Modeling Fertilizer Demand in Cotton-Producing Villages of Benin: Does Price Matter in a Centralized Distribution System?

  • Barthelemy G. Honfoga University of Abomey-Calavi, School of Economics, Socio-anthropology and Communication for Rural Development, Benin

Abstract

Cotton is a strategic crop in Benin's economy and fertilizer is a crucial necessity for its development. Fertilizer supply is awkwardly cotton-oriented and depends totally on imports. Spurious liberalization, characterized by partial state withdrawal combined with a rigid distribution agreement between the state, fertilizer traders and farmers’ cooperatives, led to a drastic decline in fertilizer use and cotton production. Although fertilizer consumption resumed timidly with reforms, the supply system remained centralized (importers’ licensing, distribution quotas, price administration). This study inquired whether price is relevant in fertilizer demand in such a business environment. Randomly-selected 577 cotton farmers from purposively-chosen 191 cotton-producing villages, were interviewed about fertilizer use and distribution using structured questionnaires. Determinants of average villagelevel fertilizer demand, elicited using a multiple regression model with a joint agronomic and marketing perspective, included at 5% or 1% significance level: the region’s dummy, share of cotton in cultivated area, rural roads’ density, distance ‘village store - farmer’s fields, and off-farm income. Other non-negligible factors included: estimated cost price, soil degradation rate, diffusion rate of water and soil conservation techniques, proportion of leased land area and distance ‘farmer’s house - local agricultural market’. Despite an administered pan-territorial district-level price, fertilizer demand was still sensitive to the actual farm-gate prices. However, the business environment had a stronger influence. The policy levers to increase fertilizer use intensity include the development of road and market infrastructures, promotion of market orientation of farming and off-farm activities, wise liberalization of fertilizer retail market, and reform of the licensing system.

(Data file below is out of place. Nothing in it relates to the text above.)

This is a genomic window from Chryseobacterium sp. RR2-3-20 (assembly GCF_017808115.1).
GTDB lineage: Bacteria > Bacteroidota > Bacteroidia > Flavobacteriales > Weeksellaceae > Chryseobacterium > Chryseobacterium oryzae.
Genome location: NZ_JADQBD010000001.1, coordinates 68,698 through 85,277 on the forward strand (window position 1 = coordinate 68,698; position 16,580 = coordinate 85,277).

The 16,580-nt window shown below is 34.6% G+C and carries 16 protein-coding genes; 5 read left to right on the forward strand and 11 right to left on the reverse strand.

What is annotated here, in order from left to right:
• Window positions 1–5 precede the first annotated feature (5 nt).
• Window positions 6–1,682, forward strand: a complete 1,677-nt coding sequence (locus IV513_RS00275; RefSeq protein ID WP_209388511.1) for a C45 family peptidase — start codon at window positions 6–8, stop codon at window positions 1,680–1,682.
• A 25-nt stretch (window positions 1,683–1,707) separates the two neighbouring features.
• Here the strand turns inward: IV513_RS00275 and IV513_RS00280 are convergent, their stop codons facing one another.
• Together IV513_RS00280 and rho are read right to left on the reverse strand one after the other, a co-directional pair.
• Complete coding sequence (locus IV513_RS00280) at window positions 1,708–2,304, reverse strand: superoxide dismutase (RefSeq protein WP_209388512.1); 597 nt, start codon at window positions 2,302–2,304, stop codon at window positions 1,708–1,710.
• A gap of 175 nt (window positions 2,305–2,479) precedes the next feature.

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Published
2016-12-31
How to Cite
Honfoga, B. G. (2016). Modeling Fertilizer Demand in Cotton-Producing Villages of Benin: Does Price Matter in a Centralized Distribution System?. European Scientific Journal, ESJ, 12(36), 245. https://doi.org/10.19044/esj.2016.v12n36p245